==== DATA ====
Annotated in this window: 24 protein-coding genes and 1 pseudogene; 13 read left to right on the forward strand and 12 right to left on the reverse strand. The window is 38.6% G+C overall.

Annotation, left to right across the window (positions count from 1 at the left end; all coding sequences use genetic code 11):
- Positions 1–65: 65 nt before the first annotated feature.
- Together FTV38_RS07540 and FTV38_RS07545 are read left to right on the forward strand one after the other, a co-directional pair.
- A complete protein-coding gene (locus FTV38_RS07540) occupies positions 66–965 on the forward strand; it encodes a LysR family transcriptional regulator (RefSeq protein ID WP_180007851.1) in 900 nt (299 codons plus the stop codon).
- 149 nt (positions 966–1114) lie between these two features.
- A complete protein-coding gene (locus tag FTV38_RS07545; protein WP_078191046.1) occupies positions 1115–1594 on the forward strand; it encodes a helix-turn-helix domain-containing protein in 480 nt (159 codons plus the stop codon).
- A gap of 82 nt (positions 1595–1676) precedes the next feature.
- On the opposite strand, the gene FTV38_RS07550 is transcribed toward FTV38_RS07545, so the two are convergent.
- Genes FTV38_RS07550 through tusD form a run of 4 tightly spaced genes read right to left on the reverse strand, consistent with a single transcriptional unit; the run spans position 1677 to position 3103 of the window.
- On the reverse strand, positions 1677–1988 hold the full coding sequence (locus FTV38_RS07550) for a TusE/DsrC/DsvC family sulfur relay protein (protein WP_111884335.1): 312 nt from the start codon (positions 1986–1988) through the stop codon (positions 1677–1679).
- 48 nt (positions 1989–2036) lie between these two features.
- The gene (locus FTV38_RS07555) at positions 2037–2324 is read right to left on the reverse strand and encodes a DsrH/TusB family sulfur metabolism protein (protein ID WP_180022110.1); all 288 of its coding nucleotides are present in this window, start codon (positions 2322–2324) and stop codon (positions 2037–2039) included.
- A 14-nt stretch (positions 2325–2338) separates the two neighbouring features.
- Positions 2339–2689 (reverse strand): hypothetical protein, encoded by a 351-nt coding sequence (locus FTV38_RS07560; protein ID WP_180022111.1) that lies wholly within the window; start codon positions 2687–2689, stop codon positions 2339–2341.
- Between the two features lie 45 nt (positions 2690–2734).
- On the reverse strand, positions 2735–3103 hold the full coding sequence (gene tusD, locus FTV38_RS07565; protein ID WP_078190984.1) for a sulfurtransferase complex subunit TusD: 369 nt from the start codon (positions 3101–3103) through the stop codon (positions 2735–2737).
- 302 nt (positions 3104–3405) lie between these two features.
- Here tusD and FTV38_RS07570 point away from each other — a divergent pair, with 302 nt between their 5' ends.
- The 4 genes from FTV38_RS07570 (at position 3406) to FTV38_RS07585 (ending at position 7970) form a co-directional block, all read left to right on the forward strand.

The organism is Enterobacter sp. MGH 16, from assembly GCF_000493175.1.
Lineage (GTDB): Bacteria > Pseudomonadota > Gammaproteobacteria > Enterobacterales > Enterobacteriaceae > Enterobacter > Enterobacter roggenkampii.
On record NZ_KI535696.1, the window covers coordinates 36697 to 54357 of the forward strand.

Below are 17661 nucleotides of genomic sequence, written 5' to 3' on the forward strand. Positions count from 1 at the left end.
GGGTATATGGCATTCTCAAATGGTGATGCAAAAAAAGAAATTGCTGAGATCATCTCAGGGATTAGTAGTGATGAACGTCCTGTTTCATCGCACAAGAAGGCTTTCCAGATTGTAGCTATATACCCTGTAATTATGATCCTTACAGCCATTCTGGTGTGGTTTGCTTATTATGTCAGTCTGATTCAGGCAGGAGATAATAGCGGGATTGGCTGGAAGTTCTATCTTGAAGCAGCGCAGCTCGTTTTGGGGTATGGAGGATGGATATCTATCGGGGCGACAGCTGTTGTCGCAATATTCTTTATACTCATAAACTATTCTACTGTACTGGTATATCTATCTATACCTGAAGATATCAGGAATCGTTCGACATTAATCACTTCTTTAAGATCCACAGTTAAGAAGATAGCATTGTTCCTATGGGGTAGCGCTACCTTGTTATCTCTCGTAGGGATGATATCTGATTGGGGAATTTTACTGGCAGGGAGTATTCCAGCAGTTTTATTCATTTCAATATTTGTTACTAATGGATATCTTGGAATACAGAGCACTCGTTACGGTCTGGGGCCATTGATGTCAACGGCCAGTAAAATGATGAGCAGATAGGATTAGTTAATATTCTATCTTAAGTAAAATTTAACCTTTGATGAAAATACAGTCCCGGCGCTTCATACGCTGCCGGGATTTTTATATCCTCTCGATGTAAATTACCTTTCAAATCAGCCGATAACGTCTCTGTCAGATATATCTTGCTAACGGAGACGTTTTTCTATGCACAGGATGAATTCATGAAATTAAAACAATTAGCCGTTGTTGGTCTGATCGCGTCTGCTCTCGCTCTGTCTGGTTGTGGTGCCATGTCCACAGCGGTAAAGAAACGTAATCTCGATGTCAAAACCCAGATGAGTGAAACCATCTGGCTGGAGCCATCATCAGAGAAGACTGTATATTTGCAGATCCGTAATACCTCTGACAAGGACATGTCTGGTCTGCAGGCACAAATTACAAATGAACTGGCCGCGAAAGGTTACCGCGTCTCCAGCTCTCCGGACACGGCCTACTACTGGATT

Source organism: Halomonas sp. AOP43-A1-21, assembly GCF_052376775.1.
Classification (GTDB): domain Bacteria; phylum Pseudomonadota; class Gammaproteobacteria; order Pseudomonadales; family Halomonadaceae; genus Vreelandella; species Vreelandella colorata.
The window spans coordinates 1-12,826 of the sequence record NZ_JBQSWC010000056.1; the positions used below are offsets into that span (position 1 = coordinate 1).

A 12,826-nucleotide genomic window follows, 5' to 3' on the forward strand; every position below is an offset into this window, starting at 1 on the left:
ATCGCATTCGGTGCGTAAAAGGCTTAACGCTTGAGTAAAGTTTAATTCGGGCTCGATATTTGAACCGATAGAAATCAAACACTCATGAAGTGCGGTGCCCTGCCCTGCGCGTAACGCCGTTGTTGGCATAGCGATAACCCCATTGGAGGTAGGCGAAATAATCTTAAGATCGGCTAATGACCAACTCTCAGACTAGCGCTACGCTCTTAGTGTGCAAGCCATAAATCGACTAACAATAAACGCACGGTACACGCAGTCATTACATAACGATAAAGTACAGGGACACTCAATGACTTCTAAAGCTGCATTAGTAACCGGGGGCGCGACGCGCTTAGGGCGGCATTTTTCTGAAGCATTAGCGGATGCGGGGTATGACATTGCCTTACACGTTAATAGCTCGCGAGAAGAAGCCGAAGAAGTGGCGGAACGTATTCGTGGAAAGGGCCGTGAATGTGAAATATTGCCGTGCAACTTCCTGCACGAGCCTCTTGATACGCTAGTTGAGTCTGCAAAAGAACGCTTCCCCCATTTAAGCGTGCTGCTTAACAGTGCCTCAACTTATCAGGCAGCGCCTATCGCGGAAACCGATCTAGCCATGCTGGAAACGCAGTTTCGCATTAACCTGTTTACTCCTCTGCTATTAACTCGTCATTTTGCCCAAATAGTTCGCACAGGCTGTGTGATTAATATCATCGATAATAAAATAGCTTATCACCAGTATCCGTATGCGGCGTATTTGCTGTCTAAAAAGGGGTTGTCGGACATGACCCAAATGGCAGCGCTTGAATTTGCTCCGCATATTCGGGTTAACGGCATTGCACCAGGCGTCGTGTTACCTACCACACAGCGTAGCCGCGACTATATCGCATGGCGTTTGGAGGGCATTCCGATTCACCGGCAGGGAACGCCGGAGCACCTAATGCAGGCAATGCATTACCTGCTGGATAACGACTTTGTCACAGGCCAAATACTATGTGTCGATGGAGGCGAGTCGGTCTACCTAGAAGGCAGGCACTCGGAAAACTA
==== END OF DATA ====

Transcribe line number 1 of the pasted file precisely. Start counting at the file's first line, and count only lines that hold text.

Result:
Annotated in this window: 24 protein-coding genes and 1 pseudogene; 13 read left to right on the forward strand and 12 right to left on the reverse strand. The window is 38.6% G+C overall.